October 14, 2013 | By Jaspal Singh Sidhu
Current centenary year of the Ghadar Party, founded in America in March, 1913 by Indians of Punjab origin with overwhelming participation of the Sikhs to level of 96-97 per cent has not remained confined to customary celebrations. American historian Johanna Jo Ogden who recently finished her five-year unpaid research in Portland and Astoria areas (USA) where the emigrant Sikh lived before joining the Ghadar Party , has published her studies in ‘Oregon Historical Quarterly’ (a report in Portland Tribune). Diaspora Sikh researchers and their counterparts In Indian Punjab, also got prompted to re-evaluate the ‘Ghadar’ (uprising) episode and claimed that their investigations have thrown up altogether a different picture than what was, till recently, prevailed and projected by the historians. Five-six years ago, activists of the Ghadar party were being taken as ‘staunch nationalist Indians who transgressed communitarian and religious trappings’. And those intellectuals who brought out ‘other side of the story’ to the fore, have raised an accusing finger on the erstwhile historians of the Ghadar Party blaming them for “willful distortion the history of freedom struggle as to make it subservient to the Indian Nationalism anchored to Hindu religious ethos”.
Researchers and historians coming out with new version of the Ghadar history have contend that the distortion began with Sohan Singh Josh, earlier Communist activist of 1920-30s era, who was obsessed with ‘’ mechanical materialistic interpretation of ‘communalism’, a third-rate version of Euro-centric secularism ‘’. On becoming the editor of the Kirti Party’s newspaper after the death of its founder editor Santokh Singh, former general secretary of the Ghadar Party who had come down to Amritsar following failure of the Ghadar movement, Josh made a deliberate bid to detach the newspaper from Ghadari Babas (older activists of the Ghadar movement) who were practicing Sikhs had drawn their revolutionary fervor from the Sikh history and religious-cultural moorings. Those days in Punjab, divide between the Kirti Party comprising most of the Ghadari Babas and the Communist party of which Josh was a member, continued to smolder even though both had joined hands on various anti-British agitation programs. Another pertinent difference between the two was that the Ghadari Babas were having closer and warm relations with leaders of the Akali Party, a political outfit of the Sikhs that came into existence in 1920s while the Communists were nursing a strong aversion to the Sikh religion and the Sikh way of life which their cadres are having till the day.
Being molded in that Communist culture , Josh was the first to begin with the distortion of the Ghadar Party’s history projecting Babas as “nationalists and seculars’’ in his earlier write-ups much before gaining a reckoning of being a third writer to pen down a comprehensive history of Ghadarites as late as in 1978 . Earlier to Josh, Gurcharn Singh Sainsara, another Left activist wrote the history of the Ghadar Party in 1960s, painting Ghadari Babas as “Left-leaning secular nationalists having no truck with the Alkalis ”. Before him, Jagjit Singh, author of a path-breaking Sikhs’ history book, “The Sikh Revolution” was the first historian to write the history of the Ghadarites. His book “Ghadar Party Lehar” came out in late 1950s but he, too, being under the Left intellectuals’ influence could not do much justice to the Ghadar movement.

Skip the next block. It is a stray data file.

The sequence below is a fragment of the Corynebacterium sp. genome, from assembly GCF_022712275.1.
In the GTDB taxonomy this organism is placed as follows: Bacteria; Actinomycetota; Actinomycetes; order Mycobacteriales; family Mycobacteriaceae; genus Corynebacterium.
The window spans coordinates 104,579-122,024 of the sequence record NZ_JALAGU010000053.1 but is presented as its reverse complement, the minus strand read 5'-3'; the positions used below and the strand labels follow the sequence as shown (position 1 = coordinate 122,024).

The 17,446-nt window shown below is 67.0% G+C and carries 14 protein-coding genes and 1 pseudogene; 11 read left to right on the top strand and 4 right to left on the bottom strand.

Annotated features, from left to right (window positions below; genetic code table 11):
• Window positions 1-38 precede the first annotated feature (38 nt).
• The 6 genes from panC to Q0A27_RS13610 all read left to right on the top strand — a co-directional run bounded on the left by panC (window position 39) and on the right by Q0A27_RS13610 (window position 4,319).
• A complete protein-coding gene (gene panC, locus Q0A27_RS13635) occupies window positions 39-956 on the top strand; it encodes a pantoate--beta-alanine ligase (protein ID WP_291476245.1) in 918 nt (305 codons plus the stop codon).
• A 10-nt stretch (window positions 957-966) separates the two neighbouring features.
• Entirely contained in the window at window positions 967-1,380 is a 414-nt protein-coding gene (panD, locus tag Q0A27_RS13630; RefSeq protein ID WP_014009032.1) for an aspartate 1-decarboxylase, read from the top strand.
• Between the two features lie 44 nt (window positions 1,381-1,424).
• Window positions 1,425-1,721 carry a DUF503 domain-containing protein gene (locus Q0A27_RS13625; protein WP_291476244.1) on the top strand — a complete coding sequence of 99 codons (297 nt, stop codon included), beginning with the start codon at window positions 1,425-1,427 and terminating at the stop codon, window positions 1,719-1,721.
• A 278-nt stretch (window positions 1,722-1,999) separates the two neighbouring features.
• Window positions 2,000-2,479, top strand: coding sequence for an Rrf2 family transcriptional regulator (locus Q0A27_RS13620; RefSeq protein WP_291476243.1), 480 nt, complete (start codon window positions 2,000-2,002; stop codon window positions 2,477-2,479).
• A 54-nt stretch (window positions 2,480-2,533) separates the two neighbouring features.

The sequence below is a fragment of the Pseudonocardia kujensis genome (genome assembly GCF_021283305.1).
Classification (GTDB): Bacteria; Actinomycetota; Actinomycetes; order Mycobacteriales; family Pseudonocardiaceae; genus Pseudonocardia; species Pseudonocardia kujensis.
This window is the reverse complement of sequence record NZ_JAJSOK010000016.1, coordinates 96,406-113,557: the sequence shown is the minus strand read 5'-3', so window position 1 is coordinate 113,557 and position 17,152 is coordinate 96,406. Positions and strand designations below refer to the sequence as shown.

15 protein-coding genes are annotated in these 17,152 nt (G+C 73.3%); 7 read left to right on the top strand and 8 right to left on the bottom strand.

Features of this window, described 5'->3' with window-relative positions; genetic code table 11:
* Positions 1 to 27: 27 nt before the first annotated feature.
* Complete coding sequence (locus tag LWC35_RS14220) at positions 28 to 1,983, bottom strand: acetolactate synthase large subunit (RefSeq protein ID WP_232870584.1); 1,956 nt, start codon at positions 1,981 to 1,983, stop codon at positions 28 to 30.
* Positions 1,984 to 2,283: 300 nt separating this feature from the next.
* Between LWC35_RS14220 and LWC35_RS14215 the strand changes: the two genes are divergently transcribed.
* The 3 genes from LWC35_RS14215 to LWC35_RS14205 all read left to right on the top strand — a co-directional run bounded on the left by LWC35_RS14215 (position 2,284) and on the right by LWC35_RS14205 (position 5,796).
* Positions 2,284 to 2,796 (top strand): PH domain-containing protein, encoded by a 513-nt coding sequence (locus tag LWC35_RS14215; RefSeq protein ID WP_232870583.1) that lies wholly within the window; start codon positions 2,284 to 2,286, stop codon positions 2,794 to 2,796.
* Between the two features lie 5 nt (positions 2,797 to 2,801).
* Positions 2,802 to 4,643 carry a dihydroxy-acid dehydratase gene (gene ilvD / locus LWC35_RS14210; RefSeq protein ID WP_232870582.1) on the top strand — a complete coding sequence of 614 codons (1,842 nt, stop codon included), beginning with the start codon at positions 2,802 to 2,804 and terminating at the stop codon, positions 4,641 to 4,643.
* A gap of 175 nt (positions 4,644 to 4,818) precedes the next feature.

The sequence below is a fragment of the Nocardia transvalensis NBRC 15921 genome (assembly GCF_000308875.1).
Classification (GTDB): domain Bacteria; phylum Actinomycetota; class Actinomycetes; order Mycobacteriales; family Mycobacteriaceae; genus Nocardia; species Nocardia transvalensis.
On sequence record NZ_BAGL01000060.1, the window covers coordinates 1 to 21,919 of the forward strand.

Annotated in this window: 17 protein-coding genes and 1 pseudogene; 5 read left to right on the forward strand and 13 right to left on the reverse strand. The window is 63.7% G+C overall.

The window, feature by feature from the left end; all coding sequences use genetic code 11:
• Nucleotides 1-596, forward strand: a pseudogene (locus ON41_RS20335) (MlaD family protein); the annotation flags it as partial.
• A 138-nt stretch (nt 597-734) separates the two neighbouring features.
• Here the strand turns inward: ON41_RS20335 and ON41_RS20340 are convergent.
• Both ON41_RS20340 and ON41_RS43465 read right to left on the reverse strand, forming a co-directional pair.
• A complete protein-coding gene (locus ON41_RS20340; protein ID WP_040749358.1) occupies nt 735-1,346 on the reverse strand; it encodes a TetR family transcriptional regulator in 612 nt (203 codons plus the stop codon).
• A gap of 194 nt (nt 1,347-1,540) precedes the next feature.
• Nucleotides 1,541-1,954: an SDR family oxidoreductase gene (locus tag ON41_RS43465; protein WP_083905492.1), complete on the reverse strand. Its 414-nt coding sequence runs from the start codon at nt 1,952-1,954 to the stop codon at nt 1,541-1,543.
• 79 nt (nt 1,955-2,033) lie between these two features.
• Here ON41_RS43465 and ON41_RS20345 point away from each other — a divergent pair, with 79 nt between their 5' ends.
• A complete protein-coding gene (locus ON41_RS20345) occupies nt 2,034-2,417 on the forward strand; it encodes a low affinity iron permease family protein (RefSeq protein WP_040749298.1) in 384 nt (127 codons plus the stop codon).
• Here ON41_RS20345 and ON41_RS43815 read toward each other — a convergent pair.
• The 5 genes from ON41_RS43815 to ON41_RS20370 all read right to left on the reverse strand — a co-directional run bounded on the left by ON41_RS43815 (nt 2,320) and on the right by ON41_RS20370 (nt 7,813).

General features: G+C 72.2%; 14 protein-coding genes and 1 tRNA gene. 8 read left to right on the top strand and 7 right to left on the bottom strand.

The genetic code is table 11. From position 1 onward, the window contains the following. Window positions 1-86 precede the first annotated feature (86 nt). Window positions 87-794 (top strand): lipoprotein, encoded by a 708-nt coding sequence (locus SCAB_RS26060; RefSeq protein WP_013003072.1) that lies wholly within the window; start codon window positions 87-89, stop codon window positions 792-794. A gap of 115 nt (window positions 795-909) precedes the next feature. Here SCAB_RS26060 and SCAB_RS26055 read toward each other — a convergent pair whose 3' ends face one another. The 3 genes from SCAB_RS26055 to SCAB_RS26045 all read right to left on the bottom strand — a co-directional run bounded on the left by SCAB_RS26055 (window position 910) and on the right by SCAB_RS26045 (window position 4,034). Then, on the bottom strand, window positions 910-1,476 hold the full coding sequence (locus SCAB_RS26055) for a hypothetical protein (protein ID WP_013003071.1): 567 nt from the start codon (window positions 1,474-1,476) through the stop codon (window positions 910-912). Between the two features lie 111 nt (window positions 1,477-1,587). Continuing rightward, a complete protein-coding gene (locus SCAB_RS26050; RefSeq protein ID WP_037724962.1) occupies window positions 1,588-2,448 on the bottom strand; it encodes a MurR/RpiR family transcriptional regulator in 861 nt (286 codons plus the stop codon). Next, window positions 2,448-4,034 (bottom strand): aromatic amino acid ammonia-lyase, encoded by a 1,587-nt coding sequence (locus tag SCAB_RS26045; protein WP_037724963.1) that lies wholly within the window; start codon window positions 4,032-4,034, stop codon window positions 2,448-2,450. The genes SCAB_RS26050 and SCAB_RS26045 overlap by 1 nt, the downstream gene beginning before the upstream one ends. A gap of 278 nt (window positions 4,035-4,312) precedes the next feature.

Sainsara wrote the history in Punjabi language (Gurmukhi script) while Josh penned it down originally in English, later, to be translated into Punjabi. Prof Harish Kumar Puri was the first academician to write on the Ghadar Party in English whose historical works got recognition throughout the country and abroad. Puri painted the ‘Ghadari Babas’ as ‘secular nationalists who had shunned all sort of communal feelings and detached themselves from their Sikh background’. And, Left activists and their supporting intellectuals do hail Puri’s historical writings as “an objective and authentic evaluation of the role of Ghadar Party”.
Puri presented Lala Hardyal as ‘brain behind the Ghadar movement’. Lala Hardyal was inspired by the Bengali Hindu nationalists like Bankum Chatterjee and Arbindo Ghosh and VD Savarkar , the founder of RSS and Hindutva political ideology and he convinced the Ghadarites to adopt “Bande-Matrim” as their slogan and named the headquarter of their newspaper ‘ Gadhar ’ in San Frasisco as “Yugantar Ashram”. Ironically most of the Ghadari leaders from Punjab were not aware about the anti-Muslim texture of ‘Bande-Matrim’ slogan as it had originated in the Bangla traditions and culture.Otherwise, they would not have adopted it as Baba Sohan Singh Bhakna, founder president of Ghadar Party himself corroborated this fact in his auto-biography, ‘Meri Ram Kahani’, that they were keen to keep Indian Muslims in Gadhar Party’s fold and kept one in the party (in US) even as his credentials were doubtful ………..we adopted the slogan thinking that it belonged to none of the participants and help them remaining united.’ Puri conveniently used innocence on the part of the Ghadarites on this count to come out with his intended conclusion that the adoption of ‘Bande-Matrim’ proved the nationalistic credentials of the Ghadari Babas as the Sikhs among them had abjured their religious background and slogans like that of ‘’Bole So Nihal’.